These and many other symptoms of the climate crisis are documented at length in the book, at once diagnosing the illness and calling for emergency treatment. The signs are both exceedingly clear and insistently less vital. They are the dead canaries, if you prefer, littering the floor of our shared industrial coal mine.

Wells notes, too, that climate change is no more equalitarian than the forces that produce it, harming the world’s poorest and least culpable first. In many cases, its effects will displace the residents of low-lying and equatorial nations, sending them out as climate refugees in search of livable homes. Within the next three decades, mass migration is projected to be a centerpiece of global humanitarian and political crises:

More than 140 million people in just three regions of the world will be made climate migrants by 2050, the World Bank projected in a 2018 study, assuming current warming and emissions trends: 86 million in sub-Saharan Africa, 50 million in South Asia, and 17 million in Latin America. The most commonly cited estimate from the United Nations’ International Organization for Migration suggests numbers a bit higher—200 million, total, by 2050. These figures are quite high—higher than most non-advocates credit. But according to the UNIOM, climate change may unleash as many as a billion migrants on the world by 2050. One billion—that is about as many people as live today in North and South America combined.

It is for these reasons—among many others—that Wells is so very certain that it is so much worse than you think, however bad you think it is. His book is filled with brutal examples and terrifying projections, spiced with the persistent and painful observation that all of this could be prevented, but likely won’t, given the formidable obstacles of our political moment. In some ways that is the most crushing element of the tale Wells tells. If this were a horror movie, the early 21st century would be set in the minutes just before the monster strikes, as he lurks in shadow and the music rises; those tense and awful moments when you know that escape might still be possible, if less so now, and less.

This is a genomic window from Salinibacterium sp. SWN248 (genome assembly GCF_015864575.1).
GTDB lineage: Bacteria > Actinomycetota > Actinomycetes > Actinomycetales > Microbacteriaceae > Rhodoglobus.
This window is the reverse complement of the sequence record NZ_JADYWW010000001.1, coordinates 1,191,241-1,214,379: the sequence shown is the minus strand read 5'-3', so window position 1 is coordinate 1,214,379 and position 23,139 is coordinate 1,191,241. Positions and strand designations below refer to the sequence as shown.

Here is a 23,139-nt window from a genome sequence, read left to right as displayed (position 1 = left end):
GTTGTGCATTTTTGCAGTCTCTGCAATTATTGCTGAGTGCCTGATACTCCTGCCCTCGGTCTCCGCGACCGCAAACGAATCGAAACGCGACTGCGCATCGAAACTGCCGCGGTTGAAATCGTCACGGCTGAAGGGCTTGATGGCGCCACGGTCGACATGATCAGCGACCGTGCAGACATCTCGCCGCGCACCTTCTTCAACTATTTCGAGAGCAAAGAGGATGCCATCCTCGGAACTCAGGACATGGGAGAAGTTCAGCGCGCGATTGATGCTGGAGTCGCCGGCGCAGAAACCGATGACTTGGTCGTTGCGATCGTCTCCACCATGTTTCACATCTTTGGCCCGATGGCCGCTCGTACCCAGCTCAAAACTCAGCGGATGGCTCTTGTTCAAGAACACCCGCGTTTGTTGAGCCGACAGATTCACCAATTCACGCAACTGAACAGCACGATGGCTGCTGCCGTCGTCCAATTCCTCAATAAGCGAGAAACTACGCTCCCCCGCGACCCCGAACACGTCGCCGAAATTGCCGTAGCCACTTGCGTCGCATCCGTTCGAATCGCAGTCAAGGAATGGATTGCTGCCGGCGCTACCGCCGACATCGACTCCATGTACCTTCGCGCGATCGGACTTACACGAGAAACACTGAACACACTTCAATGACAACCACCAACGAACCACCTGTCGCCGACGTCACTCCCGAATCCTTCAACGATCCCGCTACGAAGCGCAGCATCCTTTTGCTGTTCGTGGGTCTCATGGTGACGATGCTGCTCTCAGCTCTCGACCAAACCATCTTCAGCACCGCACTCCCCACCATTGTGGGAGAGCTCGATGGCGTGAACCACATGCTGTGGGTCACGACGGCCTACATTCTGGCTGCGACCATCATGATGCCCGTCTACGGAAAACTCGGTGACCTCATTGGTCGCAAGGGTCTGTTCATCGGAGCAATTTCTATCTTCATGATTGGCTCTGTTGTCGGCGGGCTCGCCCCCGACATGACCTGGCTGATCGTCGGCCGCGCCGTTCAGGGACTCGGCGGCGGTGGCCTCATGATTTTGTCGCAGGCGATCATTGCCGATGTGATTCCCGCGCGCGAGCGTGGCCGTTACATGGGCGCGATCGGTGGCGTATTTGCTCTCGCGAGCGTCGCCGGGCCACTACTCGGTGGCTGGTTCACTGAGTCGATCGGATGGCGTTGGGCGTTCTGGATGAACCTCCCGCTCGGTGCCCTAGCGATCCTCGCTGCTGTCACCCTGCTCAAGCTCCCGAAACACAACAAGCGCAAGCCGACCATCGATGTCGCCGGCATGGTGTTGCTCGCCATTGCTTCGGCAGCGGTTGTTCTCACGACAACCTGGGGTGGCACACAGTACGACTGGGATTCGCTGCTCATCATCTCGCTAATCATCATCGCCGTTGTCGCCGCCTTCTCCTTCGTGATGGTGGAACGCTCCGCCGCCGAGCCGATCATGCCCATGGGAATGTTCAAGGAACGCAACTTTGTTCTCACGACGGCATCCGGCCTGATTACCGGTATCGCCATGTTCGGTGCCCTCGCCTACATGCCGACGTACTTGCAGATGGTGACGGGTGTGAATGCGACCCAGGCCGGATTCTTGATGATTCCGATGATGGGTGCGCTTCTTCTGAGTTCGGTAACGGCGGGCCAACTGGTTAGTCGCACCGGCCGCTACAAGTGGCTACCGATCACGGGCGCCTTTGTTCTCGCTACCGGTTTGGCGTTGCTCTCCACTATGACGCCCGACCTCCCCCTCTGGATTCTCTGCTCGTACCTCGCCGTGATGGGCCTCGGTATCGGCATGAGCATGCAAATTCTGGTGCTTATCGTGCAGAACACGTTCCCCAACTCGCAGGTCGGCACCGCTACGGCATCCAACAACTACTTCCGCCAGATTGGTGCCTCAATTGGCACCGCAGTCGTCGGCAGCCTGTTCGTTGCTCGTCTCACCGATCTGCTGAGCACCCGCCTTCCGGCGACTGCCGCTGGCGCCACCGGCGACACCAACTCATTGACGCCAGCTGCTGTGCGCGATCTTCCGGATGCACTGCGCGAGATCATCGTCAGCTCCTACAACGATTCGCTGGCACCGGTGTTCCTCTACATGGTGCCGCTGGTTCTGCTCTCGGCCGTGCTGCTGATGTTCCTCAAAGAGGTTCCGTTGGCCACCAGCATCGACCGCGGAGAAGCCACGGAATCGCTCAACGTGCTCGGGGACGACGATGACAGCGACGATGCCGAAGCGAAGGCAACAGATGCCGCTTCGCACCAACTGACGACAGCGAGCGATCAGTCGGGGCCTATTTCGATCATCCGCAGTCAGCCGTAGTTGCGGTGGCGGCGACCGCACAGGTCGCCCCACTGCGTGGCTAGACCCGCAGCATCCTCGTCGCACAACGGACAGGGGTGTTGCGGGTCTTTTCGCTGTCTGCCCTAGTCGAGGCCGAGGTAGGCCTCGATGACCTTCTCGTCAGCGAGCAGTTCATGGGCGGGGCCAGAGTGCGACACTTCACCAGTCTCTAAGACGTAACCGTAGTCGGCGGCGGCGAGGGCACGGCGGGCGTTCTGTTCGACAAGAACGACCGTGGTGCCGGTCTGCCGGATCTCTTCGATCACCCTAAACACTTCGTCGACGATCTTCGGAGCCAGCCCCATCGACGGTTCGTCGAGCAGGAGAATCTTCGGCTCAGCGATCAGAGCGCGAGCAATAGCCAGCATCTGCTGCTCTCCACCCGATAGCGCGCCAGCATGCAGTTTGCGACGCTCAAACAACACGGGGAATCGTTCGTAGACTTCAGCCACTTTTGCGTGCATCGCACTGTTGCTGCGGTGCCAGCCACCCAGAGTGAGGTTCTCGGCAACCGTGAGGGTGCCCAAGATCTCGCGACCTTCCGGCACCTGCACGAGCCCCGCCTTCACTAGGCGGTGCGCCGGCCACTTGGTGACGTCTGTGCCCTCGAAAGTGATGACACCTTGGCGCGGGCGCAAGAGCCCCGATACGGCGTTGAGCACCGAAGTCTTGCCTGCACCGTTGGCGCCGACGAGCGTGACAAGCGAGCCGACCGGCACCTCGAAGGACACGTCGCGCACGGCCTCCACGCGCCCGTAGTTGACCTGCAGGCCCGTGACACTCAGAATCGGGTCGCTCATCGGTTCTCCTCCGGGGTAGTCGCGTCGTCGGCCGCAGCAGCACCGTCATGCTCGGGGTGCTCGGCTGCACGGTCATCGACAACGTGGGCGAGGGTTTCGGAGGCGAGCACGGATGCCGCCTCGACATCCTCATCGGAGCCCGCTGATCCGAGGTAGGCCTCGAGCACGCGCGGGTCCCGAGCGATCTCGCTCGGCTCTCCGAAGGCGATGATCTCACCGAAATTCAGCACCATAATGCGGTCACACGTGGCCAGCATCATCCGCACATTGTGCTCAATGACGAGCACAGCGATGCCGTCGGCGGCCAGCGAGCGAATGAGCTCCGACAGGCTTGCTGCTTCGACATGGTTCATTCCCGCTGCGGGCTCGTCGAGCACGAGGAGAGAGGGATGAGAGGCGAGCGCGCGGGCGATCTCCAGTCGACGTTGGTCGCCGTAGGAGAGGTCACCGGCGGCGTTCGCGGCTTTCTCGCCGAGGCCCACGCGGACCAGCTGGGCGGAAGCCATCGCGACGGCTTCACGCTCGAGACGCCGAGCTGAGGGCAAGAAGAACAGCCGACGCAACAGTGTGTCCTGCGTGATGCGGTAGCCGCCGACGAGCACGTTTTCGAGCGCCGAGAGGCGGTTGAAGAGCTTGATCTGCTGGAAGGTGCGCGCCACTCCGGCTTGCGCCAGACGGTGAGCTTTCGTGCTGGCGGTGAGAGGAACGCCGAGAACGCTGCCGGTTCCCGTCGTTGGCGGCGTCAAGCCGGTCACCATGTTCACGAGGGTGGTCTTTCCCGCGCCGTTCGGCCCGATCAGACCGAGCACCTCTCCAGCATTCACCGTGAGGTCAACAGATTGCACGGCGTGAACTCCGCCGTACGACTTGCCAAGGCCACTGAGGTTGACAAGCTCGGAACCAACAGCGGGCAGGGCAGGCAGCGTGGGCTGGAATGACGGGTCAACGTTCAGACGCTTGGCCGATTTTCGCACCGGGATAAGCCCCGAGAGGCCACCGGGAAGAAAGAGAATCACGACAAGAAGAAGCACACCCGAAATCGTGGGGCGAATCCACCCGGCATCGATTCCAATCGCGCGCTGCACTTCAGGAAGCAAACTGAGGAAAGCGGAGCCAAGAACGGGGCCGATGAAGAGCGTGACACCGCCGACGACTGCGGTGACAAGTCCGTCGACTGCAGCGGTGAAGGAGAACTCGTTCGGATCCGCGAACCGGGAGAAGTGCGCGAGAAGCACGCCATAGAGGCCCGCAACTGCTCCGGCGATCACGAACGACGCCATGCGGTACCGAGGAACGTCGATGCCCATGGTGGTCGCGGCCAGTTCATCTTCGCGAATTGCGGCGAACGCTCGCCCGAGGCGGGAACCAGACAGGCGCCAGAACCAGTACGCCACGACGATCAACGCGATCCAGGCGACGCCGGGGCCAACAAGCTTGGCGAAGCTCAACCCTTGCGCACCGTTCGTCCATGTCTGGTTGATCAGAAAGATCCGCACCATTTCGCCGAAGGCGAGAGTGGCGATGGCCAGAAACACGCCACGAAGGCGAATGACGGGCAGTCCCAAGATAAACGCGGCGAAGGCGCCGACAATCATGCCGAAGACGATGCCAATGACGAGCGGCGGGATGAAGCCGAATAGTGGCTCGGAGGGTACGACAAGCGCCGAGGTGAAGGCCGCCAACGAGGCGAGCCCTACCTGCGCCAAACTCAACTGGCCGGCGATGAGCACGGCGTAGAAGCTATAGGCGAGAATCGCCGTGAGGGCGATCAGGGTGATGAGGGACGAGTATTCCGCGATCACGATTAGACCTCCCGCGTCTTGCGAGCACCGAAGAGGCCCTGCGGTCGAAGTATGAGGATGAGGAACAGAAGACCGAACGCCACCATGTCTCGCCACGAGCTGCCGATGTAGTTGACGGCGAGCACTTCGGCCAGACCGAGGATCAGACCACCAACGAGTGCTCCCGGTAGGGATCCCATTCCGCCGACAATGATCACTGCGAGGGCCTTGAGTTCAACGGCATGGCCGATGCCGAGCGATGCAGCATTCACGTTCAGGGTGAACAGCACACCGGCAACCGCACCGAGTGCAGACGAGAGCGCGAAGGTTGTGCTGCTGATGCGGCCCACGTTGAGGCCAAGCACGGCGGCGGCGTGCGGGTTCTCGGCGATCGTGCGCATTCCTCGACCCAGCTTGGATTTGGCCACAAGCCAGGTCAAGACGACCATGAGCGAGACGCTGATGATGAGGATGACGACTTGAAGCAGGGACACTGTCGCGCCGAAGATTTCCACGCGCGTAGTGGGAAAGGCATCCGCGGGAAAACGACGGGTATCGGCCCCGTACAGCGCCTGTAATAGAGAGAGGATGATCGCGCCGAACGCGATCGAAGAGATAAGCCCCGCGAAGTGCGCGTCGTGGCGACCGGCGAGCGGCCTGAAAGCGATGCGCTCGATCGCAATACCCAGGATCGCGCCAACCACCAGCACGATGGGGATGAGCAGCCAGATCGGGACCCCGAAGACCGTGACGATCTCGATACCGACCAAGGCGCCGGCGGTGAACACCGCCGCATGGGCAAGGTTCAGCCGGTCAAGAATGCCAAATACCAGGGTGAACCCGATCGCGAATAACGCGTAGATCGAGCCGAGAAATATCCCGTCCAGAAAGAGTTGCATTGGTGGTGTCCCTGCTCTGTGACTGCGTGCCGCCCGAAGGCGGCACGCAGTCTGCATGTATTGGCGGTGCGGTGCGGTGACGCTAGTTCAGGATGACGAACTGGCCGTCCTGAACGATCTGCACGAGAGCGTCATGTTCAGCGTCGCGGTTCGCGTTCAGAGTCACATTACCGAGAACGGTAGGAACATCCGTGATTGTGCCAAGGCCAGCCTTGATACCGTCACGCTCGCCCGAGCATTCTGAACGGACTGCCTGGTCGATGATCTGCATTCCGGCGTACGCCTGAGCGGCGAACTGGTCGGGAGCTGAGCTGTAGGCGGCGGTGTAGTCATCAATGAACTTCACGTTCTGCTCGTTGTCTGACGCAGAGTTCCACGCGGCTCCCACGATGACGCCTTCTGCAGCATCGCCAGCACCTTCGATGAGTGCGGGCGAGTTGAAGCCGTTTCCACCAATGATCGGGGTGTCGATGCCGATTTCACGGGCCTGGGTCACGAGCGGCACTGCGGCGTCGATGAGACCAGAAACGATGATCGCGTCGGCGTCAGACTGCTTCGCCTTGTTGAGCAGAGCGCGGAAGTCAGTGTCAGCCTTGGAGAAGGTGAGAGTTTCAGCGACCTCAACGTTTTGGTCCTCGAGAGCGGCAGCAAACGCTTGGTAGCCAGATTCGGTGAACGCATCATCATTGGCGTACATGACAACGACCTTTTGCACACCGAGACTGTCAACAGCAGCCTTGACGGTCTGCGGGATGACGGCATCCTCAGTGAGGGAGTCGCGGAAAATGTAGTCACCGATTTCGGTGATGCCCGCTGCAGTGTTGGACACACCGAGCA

Wells’ critics within the climate community have argued that the unvarnished presentation of this ominous future may prove counterproductive—it may push readers to despondency and despair, rather than mobilizing them to concerted action. This is a fair concern about an undeniably depressing book. But Wells seems to believe that a straight shot of hard truths is the necessary corrective to the prevalent climate obliviousness, and on this I think he is right. As long as climate change remains an abstraction, it can be ignored. But when the concrete realities are shoved squarely in your face, you will need to deal with them.

In all of this, Wells enjoys the one rhetorical advantage, perhaps, of a being a self-described non-environmentalist. He doesn’t care for nature; he doesn’t go camping. He is not a “tree hugger” or a pantheist or even an advocate of “saving the planet.” Rather, Wells identifies himself as a modern man, participating in the carbon-fueled modern lifestyle, and father quite recently to a baby girl. He recognizes that climate change threatens his future, and that it imperils his daughter’s. He has documented these threats to snap America out of its stupor, to get Americans focused on what needs to be done. For his sake, and for hers, and for ours, I hope he succeeds.

This review was authored by faculty advisor Eric C. Miller. David Wallace-Wells’ The Uninhabitable Earth is based on a 2017 New York Magazine article of the same title. It is available here.